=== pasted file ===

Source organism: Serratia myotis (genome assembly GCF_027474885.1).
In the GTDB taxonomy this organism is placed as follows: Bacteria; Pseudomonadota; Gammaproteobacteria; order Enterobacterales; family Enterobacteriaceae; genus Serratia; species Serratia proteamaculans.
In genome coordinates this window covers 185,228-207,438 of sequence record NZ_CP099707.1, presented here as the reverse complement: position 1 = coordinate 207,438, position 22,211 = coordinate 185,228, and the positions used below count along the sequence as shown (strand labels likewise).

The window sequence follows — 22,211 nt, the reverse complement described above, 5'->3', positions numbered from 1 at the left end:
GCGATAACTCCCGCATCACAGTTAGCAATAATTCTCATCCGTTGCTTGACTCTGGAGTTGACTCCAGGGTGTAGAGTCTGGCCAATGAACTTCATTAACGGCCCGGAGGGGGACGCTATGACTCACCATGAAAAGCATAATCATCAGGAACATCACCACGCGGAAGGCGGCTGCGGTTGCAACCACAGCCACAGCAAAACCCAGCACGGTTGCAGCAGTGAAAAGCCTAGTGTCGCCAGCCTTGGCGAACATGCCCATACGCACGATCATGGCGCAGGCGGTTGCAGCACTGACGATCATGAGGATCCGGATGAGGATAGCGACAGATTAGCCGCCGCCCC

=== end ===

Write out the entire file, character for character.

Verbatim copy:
Source organism: Serratia myotis (genome assembly GCF_027474885.1).
In the GTDB taxonomy this organism is placed as follows: Bacteria; Pseudomonadota; Gammaproteobacteria; order Enterobacterales; family Enterobacteriaceae; genus Serratia; species Serratia proteamaculans.
In genome coordinates this window covers 185,228-207,438 of sequence record NZ_CP099707.1, presented here as the reverse complement: position 1 = coordinate 207,438, position 22,211 = coordinate 185,228, and the positions used below count along the sequence as shown (strand labels likewise).

The window sequence follows — 22,211 nt, the reverse complement described above, 5'->3', positions numbered from 1 at the left end:
GCGATAACTCCCGCATCACAGTTAGCAATAATTCTCATCCGTTGCTTGACTCTGGAGTTGACTCCAGGGTGTAGAGTCTGGCCAATGAACTTCATTAACGGCCCGGAGGGGGACGCTATGACTCACCATGAAAAGCATAATCATCAGGAACATCACCACGCGGAAGGCGGCTGCGGTTGCAACCACAGCCACAGCAAAACCCAGCACGGTTGCAGCAGTGAAAAGCCTAGTGTCGCCAGCCTTGGCGAACATGCCCATACGCACGATCATGGCGCAGGCGGTTGCAGCACTGACGATCATGAGGATCCGGATGAGGATAGCGACAGATTAGCCGCCGCCCC